NEW ROCHELLE, NY -- New Rochelle High School's forensic science final exam took students to the scenes of mock crimes because of the partnership the school district has with the New Rochelle Police Department and people in the community. This collaboration made the crime scenes authentic, allowing the school's forensic science students to do their work much like real forensic scientists and crime scene investigators.
Nature Study Woods was an active spot Wednesday as six classes came to collect evidence from six homicides. More than 140 students discovered blood spatter, bullet casings and tire tracks. They analyzed torn clothing, body positioning and shoeprints.
Grace Turkewitz was looking for bullet casings and other evidence from her victim's attacker because she found gunshot wounds. "We've done lab stuff in the class, but everything we do out here is a lot different because it feels more real," the junior said. "We're actually putting our skills we've been learning all year to use."
The efforts of the Police Department and 20 seniors and college students - alumni from the program - helped make six homicide crime scenes look authentic. The police department contributed six officers and a supervisor. The officers interacted with students as first responders and assisted in grading the students based on their evidence collection and observation skills. Many of the officers have been assisting the school with the exam since its inception 17 years ago. The New Rochelle Police Forensic Unit also paid a visit to examine the crime scenes.
"It's a great partnership with the police department because police officers and detectives get to have a nice informal interaction with students," said teacher Scott Rubins, who coordinates the exam along with teachers Peggy Younger and Andrea Schwach. "This is very positive, in an environment where they get to work together with the school district and the students."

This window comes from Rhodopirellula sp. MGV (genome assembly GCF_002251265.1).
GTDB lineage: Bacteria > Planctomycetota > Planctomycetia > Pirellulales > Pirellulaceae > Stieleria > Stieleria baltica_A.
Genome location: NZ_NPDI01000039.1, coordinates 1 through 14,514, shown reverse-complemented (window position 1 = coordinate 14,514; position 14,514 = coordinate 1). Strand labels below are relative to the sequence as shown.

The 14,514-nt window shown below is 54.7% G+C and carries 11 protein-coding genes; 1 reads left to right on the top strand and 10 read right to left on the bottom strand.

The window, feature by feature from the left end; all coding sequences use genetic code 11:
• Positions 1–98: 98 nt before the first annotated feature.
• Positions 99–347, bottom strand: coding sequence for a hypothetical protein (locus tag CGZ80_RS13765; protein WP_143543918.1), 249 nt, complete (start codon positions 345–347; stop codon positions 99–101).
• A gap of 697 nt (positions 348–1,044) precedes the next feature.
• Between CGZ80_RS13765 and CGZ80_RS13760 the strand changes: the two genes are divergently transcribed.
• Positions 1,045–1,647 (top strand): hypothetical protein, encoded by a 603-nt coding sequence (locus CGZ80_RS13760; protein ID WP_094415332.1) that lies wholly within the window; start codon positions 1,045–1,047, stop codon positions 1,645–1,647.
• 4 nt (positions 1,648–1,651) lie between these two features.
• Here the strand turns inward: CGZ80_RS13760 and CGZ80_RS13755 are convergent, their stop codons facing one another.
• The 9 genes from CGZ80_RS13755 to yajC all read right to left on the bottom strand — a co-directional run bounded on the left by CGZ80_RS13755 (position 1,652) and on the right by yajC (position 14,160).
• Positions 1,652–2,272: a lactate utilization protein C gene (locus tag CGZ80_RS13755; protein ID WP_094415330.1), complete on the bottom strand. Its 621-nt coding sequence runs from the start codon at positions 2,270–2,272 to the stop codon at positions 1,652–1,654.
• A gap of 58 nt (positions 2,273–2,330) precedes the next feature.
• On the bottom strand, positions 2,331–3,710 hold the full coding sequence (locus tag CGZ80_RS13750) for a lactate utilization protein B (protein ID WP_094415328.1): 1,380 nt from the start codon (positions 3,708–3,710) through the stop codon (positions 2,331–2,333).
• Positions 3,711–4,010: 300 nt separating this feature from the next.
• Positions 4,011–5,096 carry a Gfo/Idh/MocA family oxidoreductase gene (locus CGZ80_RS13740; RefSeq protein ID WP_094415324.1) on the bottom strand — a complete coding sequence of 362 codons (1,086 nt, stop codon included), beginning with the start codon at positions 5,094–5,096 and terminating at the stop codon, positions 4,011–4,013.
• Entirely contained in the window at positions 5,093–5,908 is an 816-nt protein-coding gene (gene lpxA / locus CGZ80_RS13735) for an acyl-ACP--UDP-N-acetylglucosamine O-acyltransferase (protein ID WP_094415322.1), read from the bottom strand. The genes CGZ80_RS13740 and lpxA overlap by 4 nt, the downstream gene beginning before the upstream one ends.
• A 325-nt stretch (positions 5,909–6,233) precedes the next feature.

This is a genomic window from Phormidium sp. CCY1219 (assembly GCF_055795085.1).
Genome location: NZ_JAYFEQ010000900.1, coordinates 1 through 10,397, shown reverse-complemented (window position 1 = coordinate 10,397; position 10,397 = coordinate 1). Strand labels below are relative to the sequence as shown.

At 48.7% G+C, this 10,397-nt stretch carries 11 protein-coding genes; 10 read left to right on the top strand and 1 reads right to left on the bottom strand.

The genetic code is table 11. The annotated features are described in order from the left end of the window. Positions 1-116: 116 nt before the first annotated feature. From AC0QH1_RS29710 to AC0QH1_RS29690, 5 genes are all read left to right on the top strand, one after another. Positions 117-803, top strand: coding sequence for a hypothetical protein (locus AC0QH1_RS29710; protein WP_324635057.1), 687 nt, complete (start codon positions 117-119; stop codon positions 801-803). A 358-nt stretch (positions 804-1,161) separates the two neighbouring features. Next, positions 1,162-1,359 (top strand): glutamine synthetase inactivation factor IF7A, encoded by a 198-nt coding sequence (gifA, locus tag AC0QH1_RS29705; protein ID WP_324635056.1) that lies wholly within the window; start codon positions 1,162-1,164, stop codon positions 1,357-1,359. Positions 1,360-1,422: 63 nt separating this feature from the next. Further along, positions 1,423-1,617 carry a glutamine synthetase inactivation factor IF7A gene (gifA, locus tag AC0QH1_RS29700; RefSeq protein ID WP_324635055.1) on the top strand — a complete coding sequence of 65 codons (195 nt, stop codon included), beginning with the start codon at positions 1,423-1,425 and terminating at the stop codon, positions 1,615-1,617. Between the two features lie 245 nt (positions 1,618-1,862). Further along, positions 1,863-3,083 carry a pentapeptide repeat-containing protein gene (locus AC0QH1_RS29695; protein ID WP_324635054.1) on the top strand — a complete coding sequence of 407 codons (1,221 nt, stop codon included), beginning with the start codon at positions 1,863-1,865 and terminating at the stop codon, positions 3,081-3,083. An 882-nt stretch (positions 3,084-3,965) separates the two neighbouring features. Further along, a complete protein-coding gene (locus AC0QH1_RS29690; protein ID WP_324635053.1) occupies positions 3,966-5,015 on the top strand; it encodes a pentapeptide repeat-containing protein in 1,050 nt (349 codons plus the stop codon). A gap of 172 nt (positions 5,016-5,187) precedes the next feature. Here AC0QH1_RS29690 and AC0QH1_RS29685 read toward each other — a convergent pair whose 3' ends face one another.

Superintendent Dr. Brian Osborne; Assistant Superintendent Joe Williams; NRHS Principal Reggie Richardson; Mayor Noam Bramson; Perry Perrone, Chief of Homicide Bureau Westchester County DA; and Dr. Cathy Lavery, Chair of the Criminal Justice Department at Iona College, were among the notables who came to watch the students and support the program.
"This is a culminating experience after an entire year's worth of work," Rubins said. "They get to show off what they learn and what they understand, and that they can take that understanding and apply it to a real-world scenario. We want to push them hard to see how they process the crime scenes. The whole class is about thinking and processing."
Four of the six forensic science classes are college-level, providing students with four college credits from Syracuse University upon completion.